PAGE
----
The 16 Days of Activism against Gender-Based Violence are on. This is an annual international campaign that kicked off November 25, 2019 and will go on till December 10. This year’s commemoration comes hot on the heels of the recently concluded Global Gender Summit and in the course of the International Conference on AIDS and STIs in Africa.
Both summits are of great magnitude and will ultimately have an impact on the continuing conversation about gender equality and ending gender-based violence. As these national and international events go on, what role are you playing as an individual? As a parent, how are you raising your child? Violent actions are not picked overnight.
A primary school boy in Kenya went viral on social media when he recorded a video of him lashing out at a girl in his school for having said he resembled a girl. The young boy used profanities you can never imagine. I do not know if he was reprimanded for that by his parents or they let him be ‘because he is only a child.’ In my opinion, a child who threatens the life of another child is not one to be left alone. It will start like that and grow into an uncontrollable situation.
Violence is defined as physically harmful behaviour carried out by an individual and directed against others. It could also be the use of physical force so as to injure, abuse, damage, or destroy. This means it is something to be observed in an individual and contained from a tender age. A child who throws a tantrum and hits the mother with a phone because she took a cup from his or her hand should not be allowed to continue like that. It is not to say that we start treating our two year olds like we would treat violent adults, it’s only to say keep watch.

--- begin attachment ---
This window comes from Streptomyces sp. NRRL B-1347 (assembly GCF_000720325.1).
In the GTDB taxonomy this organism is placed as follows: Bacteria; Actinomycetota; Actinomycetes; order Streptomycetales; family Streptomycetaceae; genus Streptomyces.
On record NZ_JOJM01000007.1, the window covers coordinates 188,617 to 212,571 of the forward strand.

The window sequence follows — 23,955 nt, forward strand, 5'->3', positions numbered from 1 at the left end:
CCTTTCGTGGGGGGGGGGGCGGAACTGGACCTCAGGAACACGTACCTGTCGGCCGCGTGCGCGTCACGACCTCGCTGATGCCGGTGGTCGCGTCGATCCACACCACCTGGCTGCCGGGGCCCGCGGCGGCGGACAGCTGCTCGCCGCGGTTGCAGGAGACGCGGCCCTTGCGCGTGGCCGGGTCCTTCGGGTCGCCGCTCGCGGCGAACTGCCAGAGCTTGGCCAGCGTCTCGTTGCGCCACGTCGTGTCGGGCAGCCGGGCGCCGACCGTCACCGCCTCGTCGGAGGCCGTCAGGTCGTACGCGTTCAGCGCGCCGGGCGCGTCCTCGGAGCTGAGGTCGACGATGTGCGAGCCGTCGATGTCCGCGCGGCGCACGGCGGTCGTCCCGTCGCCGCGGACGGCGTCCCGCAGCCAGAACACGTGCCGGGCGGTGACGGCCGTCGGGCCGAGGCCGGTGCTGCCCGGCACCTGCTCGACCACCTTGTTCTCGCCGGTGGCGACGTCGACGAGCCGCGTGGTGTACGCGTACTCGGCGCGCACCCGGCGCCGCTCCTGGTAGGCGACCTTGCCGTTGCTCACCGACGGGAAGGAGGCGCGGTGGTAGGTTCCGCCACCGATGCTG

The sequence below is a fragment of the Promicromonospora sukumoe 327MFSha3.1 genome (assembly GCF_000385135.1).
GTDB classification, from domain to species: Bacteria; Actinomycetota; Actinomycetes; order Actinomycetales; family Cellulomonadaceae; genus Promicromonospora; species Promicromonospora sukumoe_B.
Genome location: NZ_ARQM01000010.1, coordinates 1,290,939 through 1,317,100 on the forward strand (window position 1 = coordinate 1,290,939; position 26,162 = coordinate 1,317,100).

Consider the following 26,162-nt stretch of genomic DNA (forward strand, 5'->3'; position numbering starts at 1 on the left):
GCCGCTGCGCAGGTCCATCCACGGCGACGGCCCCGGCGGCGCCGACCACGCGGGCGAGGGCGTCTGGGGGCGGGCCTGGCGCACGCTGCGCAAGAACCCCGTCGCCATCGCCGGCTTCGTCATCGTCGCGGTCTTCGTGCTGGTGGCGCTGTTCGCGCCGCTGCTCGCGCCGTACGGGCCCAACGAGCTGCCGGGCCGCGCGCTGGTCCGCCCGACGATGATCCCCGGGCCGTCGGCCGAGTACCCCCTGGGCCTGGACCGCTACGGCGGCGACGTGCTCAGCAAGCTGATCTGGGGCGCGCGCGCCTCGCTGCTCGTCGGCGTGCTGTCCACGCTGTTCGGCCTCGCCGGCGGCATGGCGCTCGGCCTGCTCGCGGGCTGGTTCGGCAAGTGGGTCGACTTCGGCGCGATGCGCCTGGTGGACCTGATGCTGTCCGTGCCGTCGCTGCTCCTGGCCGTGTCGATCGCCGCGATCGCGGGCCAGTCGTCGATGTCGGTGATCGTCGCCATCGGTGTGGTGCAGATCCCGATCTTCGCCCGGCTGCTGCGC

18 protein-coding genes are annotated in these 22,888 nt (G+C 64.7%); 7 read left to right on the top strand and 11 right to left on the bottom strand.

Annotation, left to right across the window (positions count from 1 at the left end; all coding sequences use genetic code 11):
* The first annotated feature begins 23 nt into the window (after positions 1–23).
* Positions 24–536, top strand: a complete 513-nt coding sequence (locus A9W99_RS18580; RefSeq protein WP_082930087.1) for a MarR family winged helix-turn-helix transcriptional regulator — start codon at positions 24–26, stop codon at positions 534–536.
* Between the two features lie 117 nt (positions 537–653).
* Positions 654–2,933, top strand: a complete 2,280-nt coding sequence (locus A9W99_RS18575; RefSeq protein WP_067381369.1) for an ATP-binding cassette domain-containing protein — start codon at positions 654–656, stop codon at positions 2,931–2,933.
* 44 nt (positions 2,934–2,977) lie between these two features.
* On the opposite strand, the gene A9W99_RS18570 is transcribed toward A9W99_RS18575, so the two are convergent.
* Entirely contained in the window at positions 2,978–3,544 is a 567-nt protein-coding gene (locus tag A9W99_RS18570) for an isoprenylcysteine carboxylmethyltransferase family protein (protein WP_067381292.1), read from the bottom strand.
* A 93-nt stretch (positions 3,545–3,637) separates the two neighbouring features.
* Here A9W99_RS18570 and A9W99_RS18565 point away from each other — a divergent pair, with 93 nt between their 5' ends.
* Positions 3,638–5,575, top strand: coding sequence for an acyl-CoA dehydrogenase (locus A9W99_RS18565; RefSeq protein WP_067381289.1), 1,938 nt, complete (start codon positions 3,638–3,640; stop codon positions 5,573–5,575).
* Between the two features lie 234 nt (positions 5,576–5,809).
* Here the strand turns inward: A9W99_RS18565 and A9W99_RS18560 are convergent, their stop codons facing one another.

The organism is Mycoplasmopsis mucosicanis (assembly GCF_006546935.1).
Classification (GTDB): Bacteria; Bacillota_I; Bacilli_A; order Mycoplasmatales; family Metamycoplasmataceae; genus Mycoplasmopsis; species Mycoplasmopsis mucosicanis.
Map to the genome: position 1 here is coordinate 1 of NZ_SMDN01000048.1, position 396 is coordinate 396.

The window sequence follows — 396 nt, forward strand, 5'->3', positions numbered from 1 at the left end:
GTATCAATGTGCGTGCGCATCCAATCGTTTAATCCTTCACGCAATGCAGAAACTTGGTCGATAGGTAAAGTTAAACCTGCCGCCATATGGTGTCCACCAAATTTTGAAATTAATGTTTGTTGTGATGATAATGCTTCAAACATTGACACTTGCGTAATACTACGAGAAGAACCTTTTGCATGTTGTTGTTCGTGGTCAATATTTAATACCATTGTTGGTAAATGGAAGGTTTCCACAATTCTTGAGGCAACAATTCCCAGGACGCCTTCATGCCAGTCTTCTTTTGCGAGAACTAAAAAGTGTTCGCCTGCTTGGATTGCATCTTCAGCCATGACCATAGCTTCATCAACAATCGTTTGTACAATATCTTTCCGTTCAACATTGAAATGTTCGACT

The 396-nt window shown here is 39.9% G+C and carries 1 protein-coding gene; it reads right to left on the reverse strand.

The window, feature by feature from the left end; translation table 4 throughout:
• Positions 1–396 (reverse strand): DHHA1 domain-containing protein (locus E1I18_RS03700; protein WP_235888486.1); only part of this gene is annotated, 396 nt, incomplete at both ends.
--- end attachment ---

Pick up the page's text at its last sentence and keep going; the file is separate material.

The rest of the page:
They will reach school going age and will take the violent behaviour among their peers and teachers. Aside from such violent behaviour, there are traits that children will learn from parents like groping and smooching. They will want to practice it with their peers and that, in a subtle way, could lead to teenage pregnancies and the spread of STIs. You may think I am exaggerating but what would you say of girls as young as 11 coming back home pregnant?
This year’s theme for 16 Days of Activism against Gender-Based Violence is “Orange the World: Generation Equality Stands against Rape!” I have lost count of rape victims I have personally interacted with and in a lot of cases the perpetrators are those known to the victims. To reduce rape cases we need to curb stigmatisation and create safe spaces for people to freely share their ordeal. We cannot normalise sexual violence, neither can we continue to blame women for how they were dressed or seated.
We may not know the exact number of rape and sexual assault victims in Rwanda because some cases are reported and others are not. The fact is there are many victims.